FC Recycling in The Context of Climate in China

This is A Chinese History Course, Everyone has strengths and weaknesses as a researcher. Some write better than others. Some have language skills that others don’t. Some have more/less research experience. Ideally, partners will complement each other.

CONTENT: remember, you must have CLIMATE angle to whatever your topic is. Sometimes that’s easier than others. But also remember that China’s ENVIRONMENTAL problems is NOT the same as its contribution to the global climate crisis, so if you do an environmental topic, be sure to include the climate angle.

TOPIC :Recycling in the Context of Climate

  1. Before and after: If your Wikipedia entry already exists, you MUST capture a BEFORE image and submit it with your final assignment. In addition, you EVERYONE must save a before/after on the WAYBACK MACHINE. You may also want to SCREEN CAPTURE a before and after.
  2. Bonus for Success: if your Wikipedia page makes it through their approval process and goes LIVE by the end of Week 10, then you will receive an extra 10 points (5%!) on your Wiki term paper. We expect everyone to write a Wikipedia entry that will go live on the Wikipedia website.
  3. Final Warning: this assignment is a central and critical part of the course.

Wikipedia portal link do your Wikipedia work via:

https://dashboard.wikiedu.org/courses/UC_San_Diego/HIEA_140_China_since_1978_(Spring_2022)?enroll=vlrbaknz (Links to an external site.)

  • Working with the Wikipedia Foundation, which has set up a special website for us, and the Writing Hub, which has trained staff to work with you, you will use the readings and your own additional readings to create or expand an approved (by me) Wikipedia page by at least 6-9k words by the final week of term.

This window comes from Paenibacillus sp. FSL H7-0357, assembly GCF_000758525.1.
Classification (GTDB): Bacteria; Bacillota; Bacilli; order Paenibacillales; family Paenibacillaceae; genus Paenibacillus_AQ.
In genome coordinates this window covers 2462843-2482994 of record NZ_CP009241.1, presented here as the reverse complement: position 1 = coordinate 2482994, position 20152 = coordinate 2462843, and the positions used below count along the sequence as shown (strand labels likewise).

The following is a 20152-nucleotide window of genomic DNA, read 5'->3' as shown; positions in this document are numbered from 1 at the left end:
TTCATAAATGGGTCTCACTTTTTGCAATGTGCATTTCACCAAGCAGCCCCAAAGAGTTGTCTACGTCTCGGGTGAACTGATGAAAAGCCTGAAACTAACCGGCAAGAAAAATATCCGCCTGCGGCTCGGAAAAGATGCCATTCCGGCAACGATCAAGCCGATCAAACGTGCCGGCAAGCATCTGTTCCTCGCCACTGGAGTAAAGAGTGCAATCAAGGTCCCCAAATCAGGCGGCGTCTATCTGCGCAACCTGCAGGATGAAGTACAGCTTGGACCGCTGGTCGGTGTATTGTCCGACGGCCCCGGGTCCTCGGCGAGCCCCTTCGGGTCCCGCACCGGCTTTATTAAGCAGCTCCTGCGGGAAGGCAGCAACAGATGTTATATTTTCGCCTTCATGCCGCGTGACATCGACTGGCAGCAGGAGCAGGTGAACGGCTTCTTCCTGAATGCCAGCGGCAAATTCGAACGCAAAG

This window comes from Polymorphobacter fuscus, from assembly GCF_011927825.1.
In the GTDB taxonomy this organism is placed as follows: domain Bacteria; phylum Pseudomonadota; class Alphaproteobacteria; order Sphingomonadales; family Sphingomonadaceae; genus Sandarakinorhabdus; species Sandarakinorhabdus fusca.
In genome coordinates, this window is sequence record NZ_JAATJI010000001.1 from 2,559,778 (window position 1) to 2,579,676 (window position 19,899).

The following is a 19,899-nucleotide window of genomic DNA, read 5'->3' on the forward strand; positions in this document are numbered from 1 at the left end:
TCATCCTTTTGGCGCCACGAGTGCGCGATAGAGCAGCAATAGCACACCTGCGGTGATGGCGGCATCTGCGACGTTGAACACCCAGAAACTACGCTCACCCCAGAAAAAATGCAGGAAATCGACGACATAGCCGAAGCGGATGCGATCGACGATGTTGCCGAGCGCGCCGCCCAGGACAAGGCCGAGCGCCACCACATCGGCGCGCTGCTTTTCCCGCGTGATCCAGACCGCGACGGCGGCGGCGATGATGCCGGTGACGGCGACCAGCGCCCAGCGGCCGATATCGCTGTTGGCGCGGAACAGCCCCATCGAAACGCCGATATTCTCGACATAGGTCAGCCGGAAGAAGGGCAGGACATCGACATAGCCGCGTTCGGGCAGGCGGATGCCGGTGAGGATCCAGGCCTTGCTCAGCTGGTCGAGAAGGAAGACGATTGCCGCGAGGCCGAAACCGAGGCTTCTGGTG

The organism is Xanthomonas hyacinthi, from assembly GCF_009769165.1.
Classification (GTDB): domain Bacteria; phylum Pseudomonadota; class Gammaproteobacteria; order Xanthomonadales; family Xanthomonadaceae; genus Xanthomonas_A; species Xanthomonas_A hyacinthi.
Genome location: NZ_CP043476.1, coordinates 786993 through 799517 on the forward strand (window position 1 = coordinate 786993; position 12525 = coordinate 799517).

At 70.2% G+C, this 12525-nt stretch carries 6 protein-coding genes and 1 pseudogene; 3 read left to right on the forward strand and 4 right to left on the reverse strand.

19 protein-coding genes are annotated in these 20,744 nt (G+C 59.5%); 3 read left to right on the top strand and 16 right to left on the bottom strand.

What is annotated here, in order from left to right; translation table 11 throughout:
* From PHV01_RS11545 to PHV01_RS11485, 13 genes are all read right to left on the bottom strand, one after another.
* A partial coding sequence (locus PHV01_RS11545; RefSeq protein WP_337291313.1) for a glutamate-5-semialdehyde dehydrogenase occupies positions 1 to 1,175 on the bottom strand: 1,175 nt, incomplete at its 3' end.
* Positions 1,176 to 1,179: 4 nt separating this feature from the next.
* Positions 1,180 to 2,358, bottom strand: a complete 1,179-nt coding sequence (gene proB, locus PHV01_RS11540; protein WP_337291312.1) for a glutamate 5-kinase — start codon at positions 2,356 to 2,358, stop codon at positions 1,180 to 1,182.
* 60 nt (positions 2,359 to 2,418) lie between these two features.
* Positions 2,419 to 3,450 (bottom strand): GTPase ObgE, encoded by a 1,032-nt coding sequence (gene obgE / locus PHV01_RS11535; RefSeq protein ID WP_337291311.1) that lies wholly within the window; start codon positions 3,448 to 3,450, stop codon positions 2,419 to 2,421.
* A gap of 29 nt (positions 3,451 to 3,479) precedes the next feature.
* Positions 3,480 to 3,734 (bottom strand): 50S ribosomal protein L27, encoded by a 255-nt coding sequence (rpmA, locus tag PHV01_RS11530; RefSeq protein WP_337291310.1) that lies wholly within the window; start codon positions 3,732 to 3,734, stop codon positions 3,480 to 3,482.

• All your entries must include a climate crisis dimension, broadly defined, so choose your topic according to how comfortable you are with making a connection between your chosen topic and the climate crisis.
  • Familiarize yourself with Wikipedia’s “Core content policies”: neutral point of view, no original research, and verifiability: http://en.wikipedia.org/wiki/Wikipedia:Core_content_policies (Links to an external site.)
  • To record your work, you MUST do your edits via the Wikipedia homepage for the coursehttps://dashboard.wikiedu.org/courses/UC_San_Diego/HIEA_140_China_since_1978_(Spring)?enroll=ctylvmxg (Links to an external site.)
  • Settle on a topic and decide whether you’d like to: 1) write a new article; 2) add a new section to a pre-existing article; 3) revise and extensively rewrite an entire existing article; or 4) revise and substantially rewrite an existing section of an article.
  • Find sources. To keep your contribution as neutral and to ensure the information is verifiable, you’ll need to start with the sources. If you have trouble finding appropriate sources, check with UCSD’s excellent Chinese Studies librarian’s homepage of sources (and/or the librarian Xi CHEN herself): https://ucsd.libguides.com/chinese_e_resources (Links to an external site.)
  • FINAL PAPER VERSION THAT YOU WILL TURN IN ON CANVAS via TURNITIN: Compose your contribution in Microsoft Word (and provide a link to the Wikipedia page). Make it easy to eventually turn your writing into an actual Wikipedia article by putting the title at the top, and by underlining section titles. Instead of using Word’s “insert footnote” function, simply put “(1)”, “(2)”, and so on at the end of sentences with references. Underline words or phrases that will include a hyperlink to other existing Wikipedia articles. Include a numbered list of references you used at the bottom.
  • Please include a WORD COUNT (that is, the total number of words you added to the Wikipedia page/s) at the top of your document AND highlight all of YOUR additions to a page. If you created an entirely new page, then highlight everything.

Here’s an example from previous UNDERGRADUATES, who made an entirely new page:

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